What’s the initial inspiration for creating ‘Apocalypse Wow, Vol. 1 & 2’?

I guess the whole “Volume” thing just felt natural. We wanted a more interesting narrative-based rollout, and I guess the whole process just worked out. The actual inspiration for the entire project though is growing up. The APOCALYPSE WOW title is supposed to reference how your world feels like it’s crumbling around you when you’re exiting childhood (the apocalypse), but it also feels really cool and beautiful to be moving into a new stage of life (the WOW).

Any specific avantgarde production techniques used on Vol. 2?

I’d say yeah. ‘Volume 2’ is definitely the group of tracks off the project (I’d say) that shows the most departure in style from my usual stuff. You have “Andy”, which is what it is, but then the 2 other tracks are for sure very different for me in terms of sound. There’s this track called Death By Flying Saucer that I wanted to sound like a robotic factory, where no humans are involved. There’s mechanical arms and legs flying everywhere, tons of beeps and boops. Everything is shiny and spotless. I wanted that type of feeling, but still with some funk in there. Like it’s this fucking factory of mindless robots all dancing in unison to this one track. You’ll see what I mean. Then, the last song on the Volume is called Why Do People Grow. That one is for sure one of my favorite beats I’ve ever made. It was the first song I made for the entire project. It’s super influenced by The Cure and New Order. I used an old drum machine from 1994 for the actual percussion, used on a very cool record by my favorite band of all time Smashing Pumpkins. I’m really excited for people to hear it.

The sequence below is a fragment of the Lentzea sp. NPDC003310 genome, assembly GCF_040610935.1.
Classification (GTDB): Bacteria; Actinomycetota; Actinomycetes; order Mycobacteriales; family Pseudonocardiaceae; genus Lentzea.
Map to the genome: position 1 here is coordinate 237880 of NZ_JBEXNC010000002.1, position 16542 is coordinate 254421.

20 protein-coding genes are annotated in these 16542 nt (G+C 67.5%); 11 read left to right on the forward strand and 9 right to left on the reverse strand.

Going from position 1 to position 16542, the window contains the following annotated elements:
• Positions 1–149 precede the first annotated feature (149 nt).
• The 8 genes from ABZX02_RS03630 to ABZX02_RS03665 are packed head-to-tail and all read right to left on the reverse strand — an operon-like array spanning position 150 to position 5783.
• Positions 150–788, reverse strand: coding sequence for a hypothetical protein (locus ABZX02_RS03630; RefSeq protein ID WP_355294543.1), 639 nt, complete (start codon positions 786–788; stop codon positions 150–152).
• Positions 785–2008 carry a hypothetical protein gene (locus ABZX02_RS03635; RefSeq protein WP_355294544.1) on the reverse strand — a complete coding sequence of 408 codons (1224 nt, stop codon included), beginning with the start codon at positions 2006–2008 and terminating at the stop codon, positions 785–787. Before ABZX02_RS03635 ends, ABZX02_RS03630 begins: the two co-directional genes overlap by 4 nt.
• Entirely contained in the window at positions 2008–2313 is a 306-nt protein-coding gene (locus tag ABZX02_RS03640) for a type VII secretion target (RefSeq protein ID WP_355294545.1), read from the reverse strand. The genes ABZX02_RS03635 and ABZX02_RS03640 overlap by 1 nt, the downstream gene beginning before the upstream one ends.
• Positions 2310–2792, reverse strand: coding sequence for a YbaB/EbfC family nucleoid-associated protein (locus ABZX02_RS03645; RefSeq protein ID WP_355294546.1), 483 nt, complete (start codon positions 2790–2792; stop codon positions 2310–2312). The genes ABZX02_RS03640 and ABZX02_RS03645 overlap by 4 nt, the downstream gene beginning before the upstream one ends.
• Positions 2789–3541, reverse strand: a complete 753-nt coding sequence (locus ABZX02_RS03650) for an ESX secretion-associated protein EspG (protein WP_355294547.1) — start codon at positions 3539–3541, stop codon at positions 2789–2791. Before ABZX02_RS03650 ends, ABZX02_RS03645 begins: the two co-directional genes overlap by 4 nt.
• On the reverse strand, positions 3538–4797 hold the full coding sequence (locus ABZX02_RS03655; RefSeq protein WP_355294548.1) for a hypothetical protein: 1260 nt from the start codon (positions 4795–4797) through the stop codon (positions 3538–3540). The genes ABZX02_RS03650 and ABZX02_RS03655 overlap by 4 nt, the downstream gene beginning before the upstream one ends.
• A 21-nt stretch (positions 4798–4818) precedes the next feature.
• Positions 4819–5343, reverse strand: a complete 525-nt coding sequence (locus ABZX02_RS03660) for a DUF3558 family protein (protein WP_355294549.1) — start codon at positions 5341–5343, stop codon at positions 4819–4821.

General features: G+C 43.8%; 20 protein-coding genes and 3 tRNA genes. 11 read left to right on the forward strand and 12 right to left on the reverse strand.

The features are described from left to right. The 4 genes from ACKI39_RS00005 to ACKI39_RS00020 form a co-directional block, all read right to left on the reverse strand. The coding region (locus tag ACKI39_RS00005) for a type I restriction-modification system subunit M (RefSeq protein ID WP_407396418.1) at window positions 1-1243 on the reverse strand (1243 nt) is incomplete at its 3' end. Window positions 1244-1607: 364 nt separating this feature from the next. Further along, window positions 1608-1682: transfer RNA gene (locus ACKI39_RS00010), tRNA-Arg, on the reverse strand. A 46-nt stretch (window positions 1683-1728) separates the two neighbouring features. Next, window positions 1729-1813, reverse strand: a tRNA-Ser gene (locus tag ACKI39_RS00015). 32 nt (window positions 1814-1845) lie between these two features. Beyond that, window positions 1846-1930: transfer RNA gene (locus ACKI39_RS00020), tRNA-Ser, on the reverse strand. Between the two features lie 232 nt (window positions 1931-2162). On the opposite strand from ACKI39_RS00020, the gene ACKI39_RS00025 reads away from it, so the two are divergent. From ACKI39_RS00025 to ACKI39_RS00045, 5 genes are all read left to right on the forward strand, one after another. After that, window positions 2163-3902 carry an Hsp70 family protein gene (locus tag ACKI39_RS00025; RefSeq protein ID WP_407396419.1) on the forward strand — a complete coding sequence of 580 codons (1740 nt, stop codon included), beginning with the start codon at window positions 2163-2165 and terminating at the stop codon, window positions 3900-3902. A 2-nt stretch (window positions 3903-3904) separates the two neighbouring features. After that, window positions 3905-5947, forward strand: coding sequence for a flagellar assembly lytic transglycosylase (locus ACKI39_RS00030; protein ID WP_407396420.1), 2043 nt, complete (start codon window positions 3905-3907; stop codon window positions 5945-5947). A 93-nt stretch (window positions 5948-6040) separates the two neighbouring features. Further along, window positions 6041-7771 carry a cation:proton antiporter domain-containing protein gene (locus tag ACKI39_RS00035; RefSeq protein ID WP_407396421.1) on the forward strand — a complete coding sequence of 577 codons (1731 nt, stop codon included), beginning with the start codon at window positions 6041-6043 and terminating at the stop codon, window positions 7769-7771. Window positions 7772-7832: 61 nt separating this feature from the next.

Are there any thematic, overarching concepts over Vol. 1 & Vol. 2 you can expand on?

I don’t want to say too much because a lot of the message is completed with the entire project upon release, but I definitely do see Volume 1 and Volume 2 as separate stages of growing up. ‘Volume 1’ is for sure much more confusion and disoriented. To me, the version of me singing “Maple Syrup Tears” sounds very confused. His world is changing, and he doesn’t understand it. “Honor Tribe;” maybe he’s resisting that change, and trying to cling to the past. “Foxglove;” he has realized he cannot stop this change and it’s bringing him down. ‘Volume 2’ is much more triumphant. It has a much more “fuck it, what happens is out of my control” feeling. Especially with that ‘New Order’ type track.

Did you predict the apocalypse?

I own a time machine. Wash your hands.

CONNECT WITH HURON JOHN

INSTAGRAM // SPOTIFY

story / Jessica Thomas